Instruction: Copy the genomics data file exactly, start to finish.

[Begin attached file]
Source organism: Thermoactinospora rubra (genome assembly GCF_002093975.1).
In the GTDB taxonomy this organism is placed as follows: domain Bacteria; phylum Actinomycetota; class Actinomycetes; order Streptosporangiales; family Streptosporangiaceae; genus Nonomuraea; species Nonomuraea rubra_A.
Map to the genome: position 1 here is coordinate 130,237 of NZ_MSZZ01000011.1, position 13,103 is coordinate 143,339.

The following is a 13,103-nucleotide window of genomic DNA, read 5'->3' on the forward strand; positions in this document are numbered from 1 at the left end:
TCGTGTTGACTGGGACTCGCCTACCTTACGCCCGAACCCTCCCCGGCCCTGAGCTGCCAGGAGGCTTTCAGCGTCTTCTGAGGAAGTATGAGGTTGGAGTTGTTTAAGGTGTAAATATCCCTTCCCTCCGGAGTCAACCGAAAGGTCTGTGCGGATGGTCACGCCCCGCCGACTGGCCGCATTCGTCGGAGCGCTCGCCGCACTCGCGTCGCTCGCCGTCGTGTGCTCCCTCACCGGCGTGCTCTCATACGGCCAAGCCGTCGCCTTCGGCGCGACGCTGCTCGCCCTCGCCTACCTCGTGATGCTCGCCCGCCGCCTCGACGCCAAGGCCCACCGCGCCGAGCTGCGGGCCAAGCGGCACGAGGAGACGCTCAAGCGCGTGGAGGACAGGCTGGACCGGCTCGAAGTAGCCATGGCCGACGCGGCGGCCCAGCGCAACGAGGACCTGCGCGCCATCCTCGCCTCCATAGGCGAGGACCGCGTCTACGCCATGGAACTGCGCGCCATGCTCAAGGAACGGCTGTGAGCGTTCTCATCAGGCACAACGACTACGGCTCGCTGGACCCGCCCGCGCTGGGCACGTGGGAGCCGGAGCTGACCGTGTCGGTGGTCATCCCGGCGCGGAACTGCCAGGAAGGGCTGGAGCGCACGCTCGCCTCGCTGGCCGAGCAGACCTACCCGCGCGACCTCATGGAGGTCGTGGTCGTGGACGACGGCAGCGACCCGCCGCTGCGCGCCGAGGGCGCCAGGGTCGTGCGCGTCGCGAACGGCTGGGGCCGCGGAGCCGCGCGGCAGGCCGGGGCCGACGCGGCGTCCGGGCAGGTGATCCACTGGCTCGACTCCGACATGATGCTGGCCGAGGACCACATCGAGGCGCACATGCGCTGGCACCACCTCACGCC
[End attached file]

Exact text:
Source organism: Thermoactinospora rubra (genome assembly GCF_002093975.1).
In the GTDB taxonomy this organism is placed as follows: domain Bacteria; phylum Actinomycetota; class Actinomycetes; order Streptosporangiales; family Streptosporangiaceae; genus Nonomuraea; species Nonomuraea rubra_A.
Map to the genome: position 1 here is coordinate 130,237 of NZ_MSZZ01000011.1, position 13,103 is coordinate 143,339.

The following is a 13,103-nucleotide window of genomic DNA, read 5'->3' on the forward strand; positions in this document are numbered from 1 at the left end:
TCGTGTTGACTGGGACTCGCCTACCTTACGCCCGAACCCTCCCCGGCCCTGAGCTGCCAGGAGGCTTTCAGCGTCTTCTGAGGAAGTATGAGGTTGGAGTTGTTTAAGGTGTAAATATCCCTTCCCTCCGGAGTCAACCGAAAGGTCTGTGCGGATGGTCACGCCCCGCCGACTGGCCGCATTCGTCGGAGCGCTCGCCGCACTCGCGTCGCTCGCCGTCGTGTGCTCCCTCACCGGCGTGCTCTCATACGGCCAAGCCGTCGCCTTCGGCGCGACGCTGCTCGCCCTCGCCTACCTCGTGATGCTCGCCCGCCGCCTCGACGCCAAGGCCCACCGCGCCGAGCTGCGGGCCAAGCGGCACGAGGAGACGCTCAAGCGCGTGGAGGACAGGCTGGACCGGCTCGAAGTAGCCATGGCCGACGCGGCGGCCCAGCGCAACGAGGACCTGCGCGCCATCCTCGCCTCCATAGGCGAGGACCGCGTCTACGCCATGGAACTGCGCGCCATGCTCAAGGAACGGCTGTGAGCGTTCTCATCAGGCACAACGACTACGGCTCGCTGGACCCGCCCGCGCTGGGCACGTGGGAGCCGGAGCTGACCGTGTCGGTGGTCATCCCGGCGCGGAACTGCCAGGAAGGGCTGGAGCGCACGCTCGCCTCGCTGGCCGAGCAGACCTACCCGCGCGACCTCATGGAGGTCGTGGTCGTGGACGACGGCAGCGACCCGCCGCTGCGCGCCGAGGGCGCCAGGGTCGTGCGCGTCGCGAACGGCTGGGGCCGCGGAGCCGCGCGGCAGGCCGGGGCCGACGCGGCGTCCGGGCAGGTGATCCACTGGCTCGACTCCGACATGATGCTGGCCGAGGACCACATCGAGGCGCACATGCGCTGGCACCACCTCACGCC